Nwoye’s writings by the author’s position is an aggregation of a conscientious inquisition into the nature of human relationships and the underlying constrictions of the society. The author, through this analysis, deconstructs as well as establishes the link between literature and the larger human society, via the writings of Nwoye. This supposition can be deduced in chapter three: “Tides of Life” which is also one of Nwoye’s titles. According to Fajenyo: “Nwoye’s satire is energized by the commonplaceness of the events which she writes about; we found in the work a succinct imagery of the erratic officials and the existing filthy social situation.” (125)

The reader of Fajenyo’s book is bound to be exposed to the doses of Nwoye’s philosophic and social commitment as a writer, plus the author’s interpretations of what these representations mean for the larger society. The book is chiefly an analysis of the styles and themes of Nwoye’s works in their various shades and their implications for the human society, thus the theme of social consciousness runs through to the ninth chapter of the book. Fajenyo attempts to locate Nwoye’s narratives within the larger Marxist pontification of literature as being capable of rendering concrete services to the society. What is also referred to as social consciousness. In other words, Fajenyo perceives Nwoye’s writings as having fundamental social functions.

One of Africa’s foremost literary critics and scholars, Charles Nnolim provides us with a metallic premise of strength of argument when he writes in one of his several public lecture series that: “…far from merely telling an interesting story and entertaining, the creative writer wears more than one garb; he undertakes to be of definite use to his society and to humanity as a whole.” (The Writer’s Responsibility and Literature in National Development). Through Fajenyo’s eyes therefore, we are able to see the “definite use” which Nwoye’s writings purport for society and humanity through the larger canvas of this book.

In chapter nine, Oil Cemetery, Fajenyo unmasks through a detailed analysis the oil politics, environmental degradation and strife brought upon the people of the Niger Delta as a result of the exploration of oil in the region as reflected in the Oil Cemetery which constitutes also the concern of the chapter. Fajenyo attempts to help the reader visualise Nwoye’s engagement and representation of the society in her novel. He explains it thus: “In Nwoye’s work are elements of internal hatred, suspicious mischief, selfishness and disunity which created death for many and helplessness for others, though they should share of a common destiny.” (437)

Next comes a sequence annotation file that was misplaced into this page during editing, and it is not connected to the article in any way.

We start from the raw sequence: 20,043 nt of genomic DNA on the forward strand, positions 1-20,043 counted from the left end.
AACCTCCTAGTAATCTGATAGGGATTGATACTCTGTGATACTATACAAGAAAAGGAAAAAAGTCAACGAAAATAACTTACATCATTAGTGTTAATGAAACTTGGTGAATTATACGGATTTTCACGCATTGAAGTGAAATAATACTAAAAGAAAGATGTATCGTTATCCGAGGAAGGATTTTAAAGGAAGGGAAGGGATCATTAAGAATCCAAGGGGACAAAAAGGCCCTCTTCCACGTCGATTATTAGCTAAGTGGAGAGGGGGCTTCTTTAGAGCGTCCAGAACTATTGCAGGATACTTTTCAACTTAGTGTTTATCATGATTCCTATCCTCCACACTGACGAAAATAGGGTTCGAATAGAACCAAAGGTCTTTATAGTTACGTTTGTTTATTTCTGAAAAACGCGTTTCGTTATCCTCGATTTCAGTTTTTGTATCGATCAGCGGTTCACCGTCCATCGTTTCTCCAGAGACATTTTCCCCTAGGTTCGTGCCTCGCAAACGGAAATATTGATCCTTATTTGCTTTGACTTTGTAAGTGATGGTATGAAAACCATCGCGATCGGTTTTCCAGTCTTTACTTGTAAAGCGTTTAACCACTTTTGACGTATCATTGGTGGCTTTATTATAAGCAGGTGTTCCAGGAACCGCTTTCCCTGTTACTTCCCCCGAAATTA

In chapter ten, Fajenyo presents an interview with the writer and in it the reader encounters from the horse’s mouth what informed her journey into writing and her life experiences being a writer and an accountant and later becoming an academic. And in chapter eleven which is also the last chapter of the book, is a compilation of comments and praises both on the writings and person of Nwoye. One of the comments by Professor Emeritus Andrew G. Onokerhoraye says of Nwoye’s writings: “…her works mirror the reality of the Nigerian society.” (572) There is also a bibliography and an index included at the end of the book.

It is pertinent to submit at this juncture that the book, like any other book, is not without blemishes, mostly as a result of typographical, spelling and grammatical issues.

In conclusion, Ezekiel Fajenyo has done for May Ifeoma Nwoye’s writings a duty that her works have long deserved. Discourse of Nigerian literatures and writers is now becoming a rarity, hence Fajenyo’s stride towards sustaining the tradition of literary scholarship by beaming critical attention on the writings of one of Nigeria’s famed writers is a development that should be supported by all. This book will definitely enrich students of Nwoye’s writings and foster further discourses around her works. This is a worthy book that deserves to be read by all in spite of its ignoble shortcomings.

Written by
Paul Liam

Paul Liam is a poet, literary essayist, columnist, critic, co-editor of Ebedi Review, and a former Assistant Secretary of ANA Niger State. His writings can be found online @ Africanwriter.com, Dugwe.com, and Artmusephere.com and in several national dailies.